Oscar Wilde once said: “I choose my friends for their good looks, my acquaintances for their good characters, and my enemies for their intellects. A man cannot be too careful in the choice of his enemies.”
When I first read that, I presumed he was simply being clever, making a witty statement just for the fun of it. But since then I have wondered if he wasn’t actually giving away one of his secrets for a successful life.
Choosing your friends for their looks instead of, say, their sense of loyalty, seems impossibly superficial — and yet there is a sort of resigned brilliance in it. You can imagine Wilde wanting to surround himself with beautiful people – and I’m sure he meant beautiful in manner too. For him, friends are there to make your life amusing, to help you pass the time.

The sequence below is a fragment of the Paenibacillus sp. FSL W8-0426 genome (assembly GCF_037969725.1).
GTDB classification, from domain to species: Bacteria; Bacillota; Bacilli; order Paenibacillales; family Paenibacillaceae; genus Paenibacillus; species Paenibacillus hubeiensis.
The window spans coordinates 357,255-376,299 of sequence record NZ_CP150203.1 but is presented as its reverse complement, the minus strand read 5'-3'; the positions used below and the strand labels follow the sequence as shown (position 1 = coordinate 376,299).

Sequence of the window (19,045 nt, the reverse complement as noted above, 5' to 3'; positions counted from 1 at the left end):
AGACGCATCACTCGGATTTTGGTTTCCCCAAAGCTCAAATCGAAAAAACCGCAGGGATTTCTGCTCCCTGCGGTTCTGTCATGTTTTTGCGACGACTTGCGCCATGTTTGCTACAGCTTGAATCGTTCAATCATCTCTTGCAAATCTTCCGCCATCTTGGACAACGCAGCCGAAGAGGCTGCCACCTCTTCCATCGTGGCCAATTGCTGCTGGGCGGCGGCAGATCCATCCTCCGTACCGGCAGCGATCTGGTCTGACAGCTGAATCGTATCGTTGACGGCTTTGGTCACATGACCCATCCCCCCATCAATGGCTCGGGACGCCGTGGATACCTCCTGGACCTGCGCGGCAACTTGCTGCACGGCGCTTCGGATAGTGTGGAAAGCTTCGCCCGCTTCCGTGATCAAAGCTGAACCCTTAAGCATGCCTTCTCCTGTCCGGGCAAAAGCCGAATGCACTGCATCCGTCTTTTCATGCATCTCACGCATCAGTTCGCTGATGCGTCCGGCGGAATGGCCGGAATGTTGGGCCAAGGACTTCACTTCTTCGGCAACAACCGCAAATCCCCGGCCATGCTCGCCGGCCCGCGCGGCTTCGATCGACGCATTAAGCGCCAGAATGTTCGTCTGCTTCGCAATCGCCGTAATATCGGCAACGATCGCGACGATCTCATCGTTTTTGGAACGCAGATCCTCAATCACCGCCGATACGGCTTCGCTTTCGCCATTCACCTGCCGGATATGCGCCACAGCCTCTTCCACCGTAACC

Choosing your acquaintances for their good characters… that’s interesting. At first blush the idea of being selective about one’s acquaintances seems unnecessary. These are not your friends. So does their character really matter? In fact, it does. Because more often than not it is our acquaintances we rely on when we need help — our neighbors and local tradespeople, not our friends.
As for choosing your enemies for their intellects… can’t argue with Wilde’s logic on that one, can we?